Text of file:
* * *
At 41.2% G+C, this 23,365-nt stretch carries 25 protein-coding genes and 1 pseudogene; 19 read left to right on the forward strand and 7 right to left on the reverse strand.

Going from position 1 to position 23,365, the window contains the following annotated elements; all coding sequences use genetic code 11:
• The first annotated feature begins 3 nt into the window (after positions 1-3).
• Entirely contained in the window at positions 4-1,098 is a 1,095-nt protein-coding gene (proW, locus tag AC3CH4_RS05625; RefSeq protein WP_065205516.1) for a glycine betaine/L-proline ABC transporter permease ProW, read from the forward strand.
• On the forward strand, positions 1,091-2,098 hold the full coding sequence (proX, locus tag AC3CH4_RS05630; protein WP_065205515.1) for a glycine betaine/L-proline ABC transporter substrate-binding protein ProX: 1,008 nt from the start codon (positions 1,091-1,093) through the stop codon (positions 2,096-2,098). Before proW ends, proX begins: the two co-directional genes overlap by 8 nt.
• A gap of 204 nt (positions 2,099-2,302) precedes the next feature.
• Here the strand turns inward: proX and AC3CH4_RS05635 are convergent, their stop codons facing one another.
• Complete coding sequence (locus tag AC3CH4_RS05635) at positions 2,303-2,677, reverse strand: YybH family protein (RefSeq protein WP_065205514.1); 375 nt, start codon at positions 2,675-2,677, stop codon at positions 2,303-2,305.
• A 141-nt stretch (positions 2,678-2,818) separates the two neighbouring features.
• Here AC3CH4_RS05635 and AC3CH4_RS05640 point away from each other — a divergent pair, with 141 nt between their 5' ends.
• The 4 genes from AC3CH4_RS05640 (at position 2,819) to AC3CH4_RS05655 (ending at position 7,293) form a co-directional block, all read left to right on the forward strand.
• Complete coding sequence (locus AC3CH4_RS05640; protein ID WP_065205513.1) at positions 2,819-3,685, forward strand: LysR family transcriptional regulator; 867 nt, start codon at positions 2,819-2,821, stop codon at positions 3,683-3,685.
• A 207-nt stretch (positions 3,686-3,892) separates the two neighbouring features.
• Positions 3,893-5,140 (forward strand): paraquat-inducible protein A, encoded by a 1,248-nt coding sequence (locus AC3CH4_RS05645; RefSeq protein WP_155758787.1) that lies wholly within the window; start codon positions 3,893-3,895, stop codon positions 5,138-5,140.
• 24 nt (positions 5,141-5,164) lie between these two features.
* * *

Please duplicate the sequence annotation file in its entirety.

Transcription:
At 41.2% G+C, this 23,365-nt stretch carries 25 protein-coding genes and 1 pseudogene; 19 read left to right on the forward strand and 7 right to left on the reverse strand.

Going from position 1 to position 23,365, the window contains the following annotated elements; all coding sequences use genetic code 11:
• The first annotated feature begins 3 nt into the window (after positions 1-3).
• Entirely contained in the window at positions 4-1,098 is a 1,095-nt protein-coding gene (proW, locus tag AC3CH4_RS05625; RefSeq protein WP_065205516.1) for a glycine betaine/L-proline ABC transporter permease ProW, read from the forward strand.
• On the forward strand, positions 1,091-2,098 hold the full coding sequence (proX, locus tag AC3CH4_RS05630; protein WP_065205515.1) for a glycine betaine/L-proline ABC transporter substrate-binding protein ProX: 1,008 nt from the start codon (positions 1,091-1,093) through the stop codon (positions 2,096-2,098). Before proW ends, proX begins: the two co-directional genes overlap by 8 nt.
• A gap of 204 nt (positions 2,099-2,302) precedes the next feature.
• Here the strand turns inward: proX and AC3CH4_RS05635 are convergent, their stop codons facing one another.
• Complete coding sequence (locus tag AC3CH4_RS05635) at positions 2,303-2,677, reverse strand: YybH family protein (RefSeq protein WP_065205514.1); 375 nt, start codon at positions 2,675-2,677, stop codon at positions 2,303-2,305.
• A 141-nt stretch (positions 2,678-2,818) separates the two neighbouring features.
• Here AC3CH4_RS05635 and AC3CH4_RS05640 point away from each other — a divergent pair, with 141 nt between their 5' ends.
• The 4 genes from AC3CH4_RS05640 (at position 2,819) to AC3CH4_RS05655 (ending at position 7,293) form a co-directional block, all read left to right on the forward strand.
• Complete coding sequence (locus AC3CH4_RS05640; protein ID WP_065205513.1) at positions 2,819-3,685, forward strand: LysR family transcriptional regulator; 867 nt, start codon at positions 2,819-2,821, stop codon at positions 3,683-3,685.
• A 207-nt stretch (positions 3,686-3,892) separates the two neighbouring features.
• Positions 3,893-5,140 (forward strand): paraquat-inducible protein A, encoded by a 1,248-nt coding sequence (locus AC3CH4_RS05645; RefSeq protein WP_155758787.1) that lies wholly within the window; start codon positions 3,893-3,895, stop codon positions 5,138-5,140.
• 24 nt (positions 5,141-5,164) lie between these two features.